'M*A*S*H' Actor Alan Alda Shares His Secret to Living Well With Parkinson's Disease
What was said: Actor Alan Alda (best known for playing Franklin “Hawkeye” Pierce on “M*A*S*H”) opened up about living with Parkinson’s disease in a new interview with AARP. In addition to detailing his journey with polio as a child, Alda explained how acting out his dreams helped him realize he had Parkinson’s and how he’s coping with the diagnosis by staying active. (You can read the full interview here.)
A lot of people hear they have Parkinson’s and get depressed and panicky and don’t do anything, just hoping it’ll go away. It’s not going to, but you can hold off the worst symptoms. — Alan Alda
The backstory: Alda initially revealed he was diagnosed with Parkinson’s disease in 2018. He revealed the news during a “CBS This Morning” interview, sharing that initially the diagnosis was difficult to cope with. But, over time, he moved to a place of acceptance and continues to live a full life.
I take boxing lessons 3 days a week, play singles tennis twice a week, and take a mild pill – all Dr. recommended. I even juggle a little. And I’m not entering dementia. I’m no more demented than I was before.
Maybe I should rephrase that.
Really, I’m good.
— Alan Alda (@alanalda) July 31, 2018
The frontlines: Parkinson’s disease is a progressive condition caused by a loss of dopamine in the brain. Dopamine is a neurotransmitter responsible for movement, among other functions, in your nervous system.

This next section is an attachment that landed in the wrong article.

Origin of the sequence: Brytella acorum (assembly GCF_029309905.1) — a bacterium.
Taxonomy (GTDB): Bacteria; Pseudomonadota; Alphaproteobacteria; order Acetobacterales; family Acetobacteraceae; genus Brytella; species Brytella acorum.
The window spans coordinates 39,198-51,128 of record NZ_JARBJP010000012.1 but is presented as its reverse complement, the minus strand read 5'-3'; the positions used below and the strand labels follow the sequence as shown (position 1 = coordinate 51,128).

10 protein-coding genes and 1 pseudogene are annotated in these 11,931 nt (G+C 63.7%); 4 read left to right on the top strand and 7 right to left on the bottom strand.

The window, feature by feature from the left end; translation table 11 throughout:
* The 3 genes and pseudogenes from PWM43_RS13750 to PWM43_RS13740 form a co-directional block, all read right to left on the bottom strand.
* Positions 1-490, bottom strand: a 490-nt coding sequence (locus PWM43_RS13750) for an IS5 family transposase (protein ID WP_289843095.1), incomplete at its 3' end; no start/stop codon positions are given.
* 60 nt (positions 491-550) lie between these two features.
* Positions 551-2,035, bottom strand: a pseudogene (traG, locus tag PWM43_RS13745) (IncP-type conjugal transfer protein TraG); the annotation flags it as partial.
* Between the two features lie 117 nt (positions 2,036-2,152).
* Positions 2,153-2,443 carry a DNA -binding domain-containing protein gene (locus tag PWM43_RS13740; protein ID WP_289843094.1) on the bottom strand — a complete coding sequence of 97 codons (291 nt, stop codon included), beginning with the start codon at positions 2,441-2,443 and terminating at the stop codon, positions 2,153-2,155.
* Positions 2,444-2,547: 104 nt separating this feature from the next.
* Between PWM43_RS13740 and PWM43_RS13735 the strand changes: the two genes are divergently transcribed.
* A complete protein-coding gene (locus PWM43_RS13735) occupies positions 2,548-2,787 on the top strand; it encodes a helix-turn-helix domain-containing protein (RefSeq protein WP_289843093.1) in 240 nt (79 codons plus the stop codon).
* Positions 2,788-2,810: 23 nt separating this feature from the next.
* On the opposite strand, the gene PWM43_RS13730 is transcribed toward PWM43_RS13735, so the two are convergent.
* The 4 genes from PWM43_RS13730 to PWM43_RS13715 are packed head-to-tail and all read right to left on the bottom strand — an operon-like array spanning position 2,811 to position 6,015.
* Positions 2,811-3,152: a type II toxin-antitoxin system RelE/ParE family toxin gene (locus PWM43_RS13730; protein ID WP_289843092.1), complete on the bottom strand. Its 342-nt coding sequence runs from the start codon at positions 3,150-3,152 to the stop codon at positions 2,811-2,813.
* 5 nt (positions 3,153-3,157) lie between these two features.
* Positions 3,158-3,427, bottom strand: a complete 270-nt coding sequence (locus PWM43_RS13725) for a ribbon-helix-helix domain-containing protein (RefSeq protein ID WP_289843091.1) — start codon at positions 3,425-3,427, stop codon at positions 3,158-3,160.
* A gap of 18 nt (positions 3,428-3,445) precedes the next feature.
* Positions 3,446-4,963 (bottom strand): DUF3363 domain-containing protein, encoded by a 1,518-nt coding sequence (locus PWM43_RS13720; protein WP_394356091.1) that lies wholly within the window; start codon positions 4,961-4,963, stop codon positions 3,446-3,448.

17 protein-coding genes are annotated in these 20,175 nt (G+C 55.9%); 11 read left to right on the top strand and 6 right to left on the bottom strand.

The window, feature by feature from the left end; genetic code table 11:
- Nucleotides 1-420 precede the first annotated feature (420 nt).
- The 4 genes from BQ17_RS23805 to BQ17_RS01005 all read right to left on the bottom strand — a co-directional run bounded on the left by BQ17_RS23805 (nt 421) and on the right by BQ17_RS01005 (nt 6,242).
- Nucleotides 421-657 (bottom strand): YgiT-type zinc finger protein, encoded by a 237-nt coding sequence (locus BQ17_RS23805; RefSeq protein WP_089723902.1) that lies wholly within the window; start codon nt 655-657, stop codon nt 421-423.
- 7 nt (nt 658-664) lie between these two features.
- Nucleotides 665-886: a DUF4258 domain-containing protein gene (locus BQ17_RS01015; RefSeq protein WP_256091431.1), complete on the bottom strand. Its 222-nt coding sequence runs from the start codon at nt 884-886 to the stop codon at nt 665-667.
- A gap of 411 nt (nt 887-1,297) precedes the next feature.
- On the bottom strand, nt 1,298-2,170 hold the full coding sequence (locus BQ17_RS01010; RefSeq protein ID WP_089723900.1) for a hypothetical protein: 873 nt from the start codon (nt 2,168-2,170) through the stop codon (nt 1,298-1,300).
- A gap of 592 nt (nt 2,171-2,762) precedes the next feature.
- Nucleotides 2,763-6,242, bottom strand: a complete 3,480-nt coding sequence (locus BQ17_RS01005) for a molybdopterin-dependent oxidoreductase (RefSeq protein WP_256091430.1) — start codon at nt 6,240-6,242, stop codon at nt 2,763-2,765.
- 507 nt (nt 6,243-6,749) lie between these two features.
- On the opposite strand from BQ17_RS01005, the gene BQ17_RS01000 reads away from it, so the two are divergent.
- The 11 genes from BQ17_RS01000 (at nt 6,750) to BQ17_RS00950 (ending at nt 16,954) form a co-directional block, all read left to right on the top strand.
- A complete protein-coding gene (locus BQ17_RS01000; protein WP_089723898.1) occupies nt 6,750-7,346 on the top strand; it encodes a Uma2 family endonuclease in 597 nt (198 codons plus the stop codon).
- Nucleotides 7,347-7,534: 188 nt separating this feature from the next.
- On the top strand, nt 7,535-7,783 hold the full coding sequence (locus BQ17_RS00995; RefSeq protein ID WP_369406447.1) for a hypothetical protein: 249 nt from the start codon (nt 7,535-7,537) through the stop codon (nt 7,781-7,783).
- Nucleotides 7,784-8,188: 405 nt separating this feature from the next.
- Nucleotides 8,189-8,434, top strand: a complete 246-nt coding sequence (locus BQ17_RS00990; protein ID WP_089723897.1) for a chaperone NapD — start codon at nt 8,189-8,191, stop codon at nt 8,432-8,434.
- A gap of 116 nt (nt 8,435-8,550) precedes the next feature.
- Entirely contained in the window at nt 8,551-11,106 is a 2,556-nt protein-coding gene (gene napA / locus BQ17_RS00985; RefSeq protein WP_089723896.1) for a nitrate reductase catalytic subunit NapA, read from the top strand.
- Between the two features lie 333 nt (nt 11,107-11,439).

- Parkinson’s disease affects more than 10 million people around the globe — 60,000 Americans are newly diagnosed each year
- The most common symptoms of Parkinson’s disease involve movement, such as a tremor, gait changes or balance issues and non-movement symptoms like fatigue, digestive problems and mental health issues
- There is no cure for Parkinson’s, but with medication treatment and other therapies (like staying active), you can slow the progression of the disease
A Mighty voice: Our contributor, Charles Mickles, explained how the emotional toll of a Parkinson’s diagnosis can be just as difficult as the physical symptoms. “So much of the struggle I face with my Parkinson’s disease is the battle I face in my mind and emotions. In some ways, this part of the disease can be even more of a challenge and makes dealing with the physical struggle that much more difficult.” You can submit your first person story, too.
Get more from The Mighty: Sign up for our weekly newsletters.
From our community:
Other things to know: If you’ve been diagnosed with Parkinson’s disease, you’re not alone. These Mighty community members have shared some insight on what it’s like to live with the condition:
- 12 Things You Don’t Understand About Parkinson’s Unless You Have It
- 5 Essential Tips for Anyone Just Diagnosed With Parkinson’s
- 7 Early Symptoms People With Parkinson’s Disease Noticed First
More helpful thinking: Getting a Parkinson’s disease diagnosis can be scary. If you’re looking for more information and additional resources for you or your loved ones, visit the Parkinson’s Foundation’s website.
Header image via Alan Kotok / CC BY (https://creativecommons.org/licenses/by/2.0)